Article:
Here is the book description from the Hachette Book Group website:
"The Boatwrights just won 318 million dollars in the Georgia State lottery. It's going to be the worst day of their lives.
When Shaw McBride and Romeo Zderko pull up at a convenience store off I-95 in Georgia, their only thought is to fix a leaky tire and be on their way again to Florida-away from their dull Ohio tech-support jobs. But this happens to be the store from which a 318,000,000 million dollar Jackpot ticket has just been sold -- and when a pretty clerk accidentally reveals to Shaw the identity of the winning family, he hatches a ferociously audacious scheme: He and Romeo will squeeze the family for half their prize.
That night, he visits the Boatwright home and takes the family hostage, while Romeo patrols the streets nearby, prepared to murder the Boatwrights' loved ones at any sign of resistance. At first, the family offers none. But Shaw's plot depends on maintaining constant fear-merciless, unfaltering terror-and soon, under the pressure, everyone's sanity begins to unravel . . .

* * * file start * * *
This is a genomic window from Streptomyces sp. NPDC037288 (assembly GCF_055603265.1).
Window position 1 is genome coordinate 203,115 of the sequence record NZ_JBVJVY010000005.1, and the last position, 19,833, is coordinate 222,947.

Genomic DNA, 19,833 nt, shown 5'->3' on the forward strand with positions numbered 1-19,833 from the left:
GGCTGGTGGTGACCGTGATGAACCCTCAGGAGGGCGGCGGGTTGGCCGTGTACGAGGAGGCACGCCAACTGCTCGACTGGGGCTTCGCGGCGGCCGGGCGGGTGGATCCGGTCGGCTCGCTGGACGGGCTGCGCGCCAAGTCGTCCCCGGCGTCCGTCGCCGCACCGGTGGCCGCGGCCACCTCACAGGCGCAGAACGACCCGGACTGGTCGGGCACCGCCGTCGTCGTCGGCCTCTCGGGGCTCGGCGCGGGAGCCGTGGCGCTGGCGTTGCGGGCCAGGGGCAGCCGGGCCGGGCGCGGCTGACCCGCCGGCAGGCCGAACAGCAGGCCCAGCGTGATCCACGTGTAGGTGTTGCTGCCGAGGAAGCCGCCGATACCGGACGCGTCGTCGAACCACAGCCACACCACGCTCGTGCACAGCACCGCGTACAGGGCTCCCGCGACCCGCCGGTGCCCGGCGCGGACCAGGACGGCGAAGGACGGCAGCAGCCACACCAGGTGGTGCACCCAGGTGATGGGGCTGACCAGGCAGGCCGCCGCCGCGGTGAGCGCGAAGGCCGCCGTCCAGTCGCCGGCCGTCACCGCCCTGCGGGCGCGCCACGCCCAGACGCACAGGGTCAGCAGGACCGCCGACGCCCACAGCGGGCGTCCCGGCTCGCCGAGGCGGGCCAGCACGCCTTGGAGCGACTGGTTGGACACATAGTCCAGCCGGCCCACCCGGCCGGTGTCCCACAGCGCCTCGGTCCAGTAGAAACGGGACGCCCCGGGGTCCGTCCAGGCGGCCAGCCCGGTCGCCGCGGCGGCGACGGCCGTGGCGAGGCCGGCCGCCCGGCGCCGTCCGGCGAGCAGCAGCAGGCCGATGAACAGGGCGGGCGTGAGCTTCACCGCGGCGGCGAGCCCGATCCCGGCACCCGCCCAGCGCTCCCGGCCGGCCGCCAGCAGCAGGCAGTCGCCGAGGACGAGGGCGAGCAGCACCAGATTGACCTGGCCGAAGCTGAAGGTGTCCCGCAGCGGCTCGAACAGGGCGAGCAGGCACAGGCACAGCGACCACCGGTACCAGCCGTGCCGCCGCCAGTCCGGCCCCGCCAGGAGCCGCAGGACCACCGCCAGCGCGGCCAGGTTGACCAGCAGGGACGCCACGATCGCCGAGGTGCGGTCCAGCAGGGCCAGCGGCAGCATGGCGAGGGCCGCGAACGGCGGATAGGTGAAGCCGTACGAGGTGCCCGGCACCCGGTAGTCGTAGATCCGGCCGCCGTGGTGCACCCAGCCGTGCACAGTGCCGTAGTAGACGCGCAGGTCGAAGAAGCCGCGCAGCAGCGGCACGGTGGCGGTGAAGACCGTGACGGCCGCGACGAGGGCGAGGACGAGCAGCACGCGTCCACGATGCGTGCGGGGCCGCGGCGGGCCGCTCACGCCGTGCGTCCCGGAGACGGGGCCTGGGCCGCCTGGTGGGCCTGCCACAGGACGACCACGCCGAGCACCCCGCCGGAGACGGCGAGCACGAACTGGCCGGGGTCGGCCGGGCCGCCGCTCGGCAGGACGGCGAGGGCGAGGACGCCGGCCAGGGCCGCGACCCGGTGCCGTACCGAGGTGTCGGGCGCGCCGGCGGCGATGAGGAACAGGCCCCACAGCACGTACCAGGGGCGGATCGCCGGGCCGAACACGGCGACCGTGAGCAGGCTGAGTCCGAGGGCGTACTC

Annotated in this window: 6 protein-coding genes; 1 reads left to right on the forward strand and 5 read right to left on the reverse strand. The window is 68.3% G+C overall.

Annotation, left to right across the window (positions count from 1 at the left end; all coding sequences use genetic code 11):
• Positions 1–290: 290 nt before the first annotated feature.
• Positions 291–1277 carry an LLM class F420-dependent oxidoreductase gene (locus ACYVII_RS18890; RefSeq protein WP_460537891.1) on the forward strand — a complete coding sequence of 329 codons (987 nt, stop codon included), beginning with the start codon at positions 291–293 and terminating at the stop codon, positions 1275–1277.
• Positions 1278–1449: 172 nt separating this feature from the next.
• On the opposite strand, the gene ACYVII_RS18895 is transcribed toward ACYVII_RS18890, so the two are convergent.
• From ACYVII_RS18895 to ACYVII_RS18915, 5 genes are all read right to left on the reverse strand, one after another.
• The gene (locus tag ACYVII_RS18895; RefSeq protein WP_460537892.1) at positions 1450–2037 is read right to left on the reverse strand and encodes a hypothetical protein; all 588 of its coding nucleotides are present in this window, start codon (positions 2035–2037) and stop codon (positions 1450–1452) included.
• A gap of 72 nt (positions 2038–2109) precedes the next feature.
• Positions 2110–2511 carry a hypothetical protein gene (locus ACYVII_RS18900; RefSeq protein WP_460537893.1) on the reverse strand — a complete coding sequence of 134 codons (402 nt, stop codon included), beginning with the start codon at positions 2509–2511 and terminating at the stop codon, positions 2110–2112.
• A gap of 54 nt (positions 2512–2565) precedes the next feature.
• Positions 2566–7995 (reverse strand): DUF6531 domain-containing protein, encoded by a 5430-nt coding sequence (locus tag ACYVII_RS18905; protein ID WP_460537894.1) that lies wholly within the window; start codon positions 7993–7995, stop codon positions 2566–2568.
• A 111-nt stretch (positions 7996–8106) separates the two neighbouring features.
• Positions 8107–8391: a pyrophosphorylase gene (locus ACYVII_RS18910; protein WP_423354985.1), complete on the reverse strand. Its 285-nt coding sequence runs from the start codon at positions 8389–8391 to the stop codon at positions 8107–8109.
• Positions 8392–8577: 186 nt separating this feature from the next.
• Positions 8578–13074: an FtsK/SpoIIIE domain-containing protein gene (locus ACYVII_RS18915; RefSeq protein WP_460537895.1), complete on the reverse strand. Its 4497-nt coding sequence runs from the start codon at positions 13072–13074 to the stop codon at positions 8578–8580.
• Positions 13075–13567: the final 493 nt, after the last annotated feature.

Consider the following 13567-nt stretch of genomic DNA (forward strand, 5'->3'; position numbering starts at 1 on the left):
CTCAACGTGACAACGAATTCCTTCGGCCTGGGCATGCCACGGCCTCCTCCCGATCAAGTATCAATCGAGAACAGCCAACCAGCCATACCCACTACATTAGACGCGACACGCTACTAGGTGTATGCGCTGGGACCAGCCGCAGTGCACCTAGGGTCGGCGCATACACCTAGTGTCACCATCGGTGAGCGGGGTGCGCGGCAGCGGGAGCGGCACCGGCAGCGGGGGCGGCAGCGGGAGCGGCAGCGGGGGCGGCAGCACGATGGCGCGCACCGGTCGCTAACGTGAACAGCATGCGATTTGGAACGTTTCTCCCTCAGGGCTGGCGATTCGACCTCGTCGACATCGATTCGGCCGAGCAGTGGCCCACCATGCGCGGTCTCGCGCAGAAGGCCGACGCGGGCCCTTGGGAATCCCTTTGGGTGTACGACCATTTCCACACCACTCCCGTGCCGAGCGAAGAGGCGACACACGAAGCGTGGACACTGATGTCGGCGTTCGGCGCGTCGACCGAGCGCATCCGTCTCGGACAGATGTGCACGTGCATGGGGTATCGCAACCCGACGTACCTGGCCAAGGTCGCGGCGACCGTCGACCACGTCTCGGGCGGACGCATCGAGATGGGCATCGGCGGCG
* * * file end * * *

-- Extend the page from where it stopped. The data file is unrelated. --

At once frightening, comic, and suspenseful, RAVENS is a wholly original and utterly compelling novel from one of our most talented writers."
I found "Ravens" to be a very unique novel and enjoyed Green's writing style. The book moves along at a great pace and is very entertaining. If you love psychological thrillers then I definitely recommend this book! This is the first of Green's books that I have read and it won't be the last.
Tuesday, July 21, 2009
Monday, May 18, 2009
Wednesday, April 22, 2009
From the Hachette Book Group website:
Sunday, March 15, 2009
Before I begin this review I just have to say that I absolutely LOVED this book!
To get started, here is a summary of UNDRESS ME IN THE TEMPLE OF HEAVEN from the Hachette Book Group website: